It has been suggested that the lack of a sporting offering isn’t helping, and while that may be true to a point, it's unlikely to help either given the exorbitant cost of live sport, relative to the number of new users it might gain. Disney shares along with Roku have also come under pressure today.
While the focus has been on Netflix, attention will shift to Tesla after the bell as the electric car maker gets set to outline its Q1 results and its expectations for Q2 and beyond. We already know that Tesla delivered just over 310,000 vehicles, which was another record, but was only just above the 308,600 it delivered in Q4. Supply chain disruptions and their effects are likely to be key arbiters of how investors react to today’s announcement, although the extra production capacity from its new Berlin plant should allow to ramp up production capacity. We should also discover the impact of the Shanghai disruptions as a result of Chinese government covid restrictions.
Today has seen the US dollar slip back across the board, along with US yields with the Japanese yen being the best performer, although the recovery only came after the currency had traded at yet another 20 year low. The rebound in the yen was precipitated by comments from Japanese Finance Minister Suzuki who said that the continued weakness in the currency could well be more damaging, if allowed to continue.
The euro popped higher today after ECB governing council member Martins Kazaks, who represents Latvia said that a rate rise in July was possible, and seemed an appropriate response, and that tightening measures needn’t have to wait for evidence of wages growth. Kazaks has been one of those members who has tended to lean towards the hawkish side, although that shouldn’t really be a surprise given inflation in Latvia is currently 11.5%.
The Canadian dollar has also had a good day, after the latest headline inflation number for March showed CPI rose from 5.7% to 6.7%, while month on month prices rise by 1.4%, raising the prospect that we could well see another 50bps from the Bank of Canada at the next meeting.
Crude oil prices have clawed back some of yesterday’s big losses on reports that some businesses in Shanghai are restarting their output, after being forced to close due to various covid restrictions.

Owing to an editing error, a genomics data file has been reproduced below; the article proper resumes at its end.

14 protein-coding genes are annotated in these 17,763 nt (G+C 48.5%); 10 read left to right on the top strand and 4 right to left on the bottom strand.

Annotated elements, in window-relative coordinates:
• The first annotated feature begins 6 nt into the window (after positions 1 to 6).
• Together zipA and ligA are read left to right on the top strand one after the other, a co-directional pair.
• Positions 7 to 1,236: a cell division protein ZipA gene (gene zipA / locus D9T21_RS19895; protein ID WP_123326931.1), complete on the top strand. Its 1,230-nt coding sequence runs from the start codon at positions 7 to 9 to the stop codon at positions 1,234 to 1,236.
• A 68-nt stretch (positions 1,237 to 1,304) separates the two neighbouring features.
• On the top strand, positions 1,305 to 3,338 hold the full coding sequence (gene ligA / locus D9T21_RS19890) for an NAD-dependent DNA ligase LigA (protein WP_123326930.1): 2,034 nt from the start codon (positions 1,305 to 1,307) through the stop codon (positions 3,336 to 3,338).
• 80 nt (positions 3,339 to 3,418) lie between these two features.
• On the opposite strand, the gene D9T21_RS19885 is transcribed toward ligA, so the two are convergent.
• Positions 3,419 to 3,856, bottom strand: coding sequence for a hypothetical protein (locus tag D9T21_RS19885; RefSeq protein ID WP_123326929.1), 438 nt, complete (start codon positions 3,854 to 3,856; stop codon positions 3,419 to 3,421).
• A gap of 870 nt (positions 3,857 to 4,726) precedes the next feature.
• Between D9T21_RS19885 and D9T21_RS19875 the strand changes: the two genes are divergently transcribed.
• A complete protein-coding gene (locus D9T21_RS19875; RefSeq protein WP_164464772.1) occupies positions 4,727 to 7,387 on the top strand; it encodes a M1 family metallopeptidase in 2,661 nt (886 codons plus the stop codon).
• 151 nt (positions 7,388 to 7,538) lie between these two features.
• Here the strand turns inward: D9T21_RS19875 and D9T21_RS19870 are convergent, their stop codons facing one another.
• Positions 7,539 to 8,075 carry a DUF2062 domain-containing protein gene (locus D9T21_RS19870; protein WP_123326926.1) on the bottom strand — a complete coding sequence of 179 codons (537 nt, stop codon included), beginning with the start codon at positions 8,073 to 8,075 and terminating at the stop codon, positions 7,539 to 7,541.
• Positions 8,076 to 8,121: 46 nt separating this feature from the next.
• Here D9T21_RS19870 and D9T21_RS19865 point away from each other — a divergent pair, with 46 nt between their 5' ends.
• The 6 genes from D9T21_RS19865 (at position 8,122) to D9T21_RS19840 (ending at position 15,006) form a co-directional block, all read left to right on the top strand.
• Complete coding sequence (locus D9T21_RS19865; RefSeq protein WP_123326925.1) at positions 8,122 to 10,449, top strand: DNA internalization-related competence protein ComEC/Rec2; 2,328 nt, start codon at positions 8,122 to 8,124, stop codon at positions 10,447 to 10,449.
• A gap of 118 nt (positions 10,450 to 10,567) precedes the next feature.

Gold prices have continued to look on the soft side after briefly trying and failing to push above the $2,000 level earlier this week. Unlike yesterday, when the strength of the US dollar and firmer US yields were holding it back, today’s weakness seems to be as a result of inertia more than anything else.
The catering specialists SSP group found its share price in focus on Tuesday in the wake of an analyst downgrade, pushing daily vol to 132% against a monthly reading of 68%. Inflation fears and concerns as to how this will impact discretionary spending are taking a toll here so even if this is a “one and done” move, the reality is that many other companies stand to be caught in the same trap in the months that lie ahead.
Cryptos appear subdued across the board with daily vol printing below the monthly figures but in terms of fiat currencies, falling commodity prices and rising treasury yields have been lending some support to the US dollar. This has been particularly evident in terms of the Dollar-Peso, which continues to battle with sustaining a move above 20. Daily vol printed 11.63% against 9.15% on the month.
In commodities, rough rice prices dropped close on 10% during yesterday’s session. A report before the long weekend suggested that India may see record harvests this year and whilst commodity prices in general remain elevated, yesterday’s reversion does add weight to the idea that the level of speculation here may have become a little overblown. Daily vol sat at 189% against 95% on the month.
Rounding off with equity indices, US stocks saw momentum accelerate after the slow start to the week and despite the global growth downgrades by the IMF. The NDAQ was something of a stand out as it recovered those losses from the end of last week, with daily vol advancing to 27.64% against 23.21% on the month.